The ‘four Ds,’ which are ‘Dead, Dying, Diseased and Damaged’ stems should be pruned out first. Then the vigorous stems that grew last year should be thinned and cut back, but not removed completely. They are the stems that will bloom and develop fruit the following year. Pomme fruits, such as apples, pears and quinces, develop on similar newer stems that should likewise be pruned down, but many also develop on lower ‘spur’ stems that elongate so slowly that many spurs may never need to be pruned.

Most young deciduous fruit trees will need more pruning each year as they grow. Fortunately, pruning becomes more familiar with experience. Because pruning fruit trees is so specialized and important, it is worth studying more thoroughly.

Holy Guacamole!

This old article does not conform to the ‘Horridculture’ meme for Wednesday like ‘Anti-Community Garden’ would have; but I already reblogged that article, so can not do so again. (It can be found at https://tonytomeo.com/2017/12/09/hate-destroys/ .) At least this article is more amusing.

Tony Tomeo

P71202.jpgHorticulturists have a way of making all those long Latin names sound easy to pronounce. Lyanothamnus floribundus ‘Asplenifolius’ – Syzigium paniculatum – Metasequoia glyptostroboides. I do not know why proper pronunciation of their names is so important. They have no ears. They can not hear if we simply call them ‘Earl’. Even if they could hear, they would not respond.

Communication with other people is probably more important. Yet, we are so often unable to spell something as seemingly simple as the sound of a palm frond falling to the ground. Does it sound like “whoosh”, or “splat”, or some combination of both? What do the Santa Anna Winds sound like as they blow through a grove of Aleppo pines? What does a red flowering gum full of bees sound like?

Heck, Brent could not even tell me what an incident that he heard in his own backyard sounded like…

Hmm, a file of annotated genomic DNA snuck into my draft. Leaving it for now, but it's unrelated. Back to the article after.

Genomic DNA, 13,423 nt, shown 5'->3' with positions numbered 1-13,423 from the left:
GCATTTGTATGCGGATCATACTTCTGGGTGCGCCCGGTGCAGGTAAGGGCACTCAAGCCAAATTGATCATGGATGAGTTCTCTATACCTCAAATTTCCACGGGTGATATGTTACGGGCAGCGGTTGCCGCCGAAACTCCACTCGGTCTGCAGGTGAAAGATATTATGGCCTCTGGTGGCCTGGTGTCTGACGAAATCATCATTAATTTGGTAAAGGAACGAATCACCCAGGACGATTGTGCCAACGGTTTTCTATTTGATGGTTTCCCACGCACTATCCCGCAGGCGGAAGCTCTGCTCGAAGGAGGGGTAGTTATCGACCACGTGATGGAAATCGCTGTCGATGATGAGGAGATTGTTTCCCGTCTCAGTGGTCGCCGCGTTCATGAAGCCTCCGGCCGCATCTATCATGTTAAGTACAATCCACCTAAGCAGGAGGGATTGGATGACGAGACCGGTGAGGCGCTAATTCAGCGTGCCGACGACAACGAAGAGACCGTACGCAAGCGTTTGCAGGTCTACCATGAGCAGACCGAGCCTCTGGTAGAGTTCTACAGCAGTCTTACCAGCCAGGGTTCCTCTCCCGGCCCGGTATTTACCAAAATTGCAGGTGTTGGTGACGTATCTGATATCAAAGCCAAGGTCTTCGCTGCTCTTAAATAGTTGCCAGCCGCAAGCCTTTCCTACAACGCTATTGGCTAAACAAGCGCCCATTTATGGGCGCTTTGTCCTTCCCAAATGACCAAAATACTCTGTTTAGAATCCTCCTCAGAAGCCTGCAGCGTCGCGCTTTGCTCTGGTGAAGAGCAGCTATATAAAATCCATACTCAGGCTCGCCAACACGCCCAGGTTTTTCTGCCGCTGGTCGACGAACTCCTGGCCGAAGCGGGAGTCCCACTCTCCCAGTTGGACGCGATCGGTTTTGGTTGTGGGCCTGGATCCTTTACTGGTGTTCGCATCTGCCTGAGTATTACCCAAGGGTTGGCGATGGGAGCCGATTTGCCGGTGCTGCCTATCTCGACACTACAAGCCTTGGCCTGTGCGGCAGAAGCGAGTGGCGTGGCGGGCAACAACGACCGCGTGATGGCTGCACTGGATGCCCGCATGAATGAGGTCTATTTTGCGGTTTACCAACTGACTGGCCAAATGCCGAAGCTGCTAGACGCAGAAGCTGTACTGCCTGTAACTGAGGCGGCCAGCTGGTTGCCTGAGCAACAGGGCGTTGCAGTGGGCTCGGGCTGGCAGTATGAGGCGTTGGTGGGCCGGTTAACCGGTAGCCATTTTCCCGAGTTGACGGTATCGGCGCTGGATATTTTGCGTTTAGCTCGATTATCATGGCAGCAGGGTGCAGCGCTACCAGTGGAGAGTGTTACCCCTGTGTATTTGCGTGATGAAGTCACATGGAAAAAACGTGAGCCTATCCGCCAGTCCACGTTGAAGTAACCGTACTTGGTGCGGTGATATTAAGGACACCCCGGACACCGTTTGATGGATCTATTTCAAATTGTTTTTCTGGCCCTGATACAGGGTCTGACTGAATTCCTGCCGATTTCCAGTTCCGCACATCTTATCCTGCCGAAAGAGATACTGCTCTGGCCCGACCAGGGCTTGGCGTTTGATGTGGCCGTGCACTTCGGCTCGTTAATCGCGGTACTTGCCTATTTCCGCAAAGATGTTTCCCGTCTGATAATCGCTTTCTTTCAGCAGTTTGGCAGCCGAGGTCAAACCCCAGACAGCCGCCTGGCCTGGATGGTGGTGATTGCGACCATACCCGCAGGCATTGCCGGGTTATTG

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Quince

Quince fresh from coastal Santa Cruz!

The function of this formerly popular fruit tree has changed significantly to adapt to modern horticulture. The big but hard fruit of quince, Cydonia oblonga, is less perishable than the firmest pears or apples. Without canning or freezing, it lasts through winter in cool cellars. It also provides pectin for jellies of fruits that lack it. However, quince fruit is too hard to eat fresh, so should be cooked.

As food storage became less important, quince became less popular than more flavorful apples and pears, which are edible while fresh. Pectin is obtainable from apple cores and skins, or from supermarkets. However, quince are not completely absent from home gardens. They are now the unseen but common dwarfing understocks that limit the size of pear trees for suburban gardens.

The big lemony yellow fruits that are ripening now may look like very lumpy pears or apples. The largest sorts get as big as small cantaloupes. Developing fruit and new foliage are distinctly fuzzy. Fuzz can be polished off of alluringly aromatic mature fruit. Delightfully pale pink flowers are mostly obscured by new foliage in spring. The deciduous rounded leaves are two or three inches long.

The biggest of quince trees, which are very different from ornamental flowering quince, might get as high and wide as twenty feet.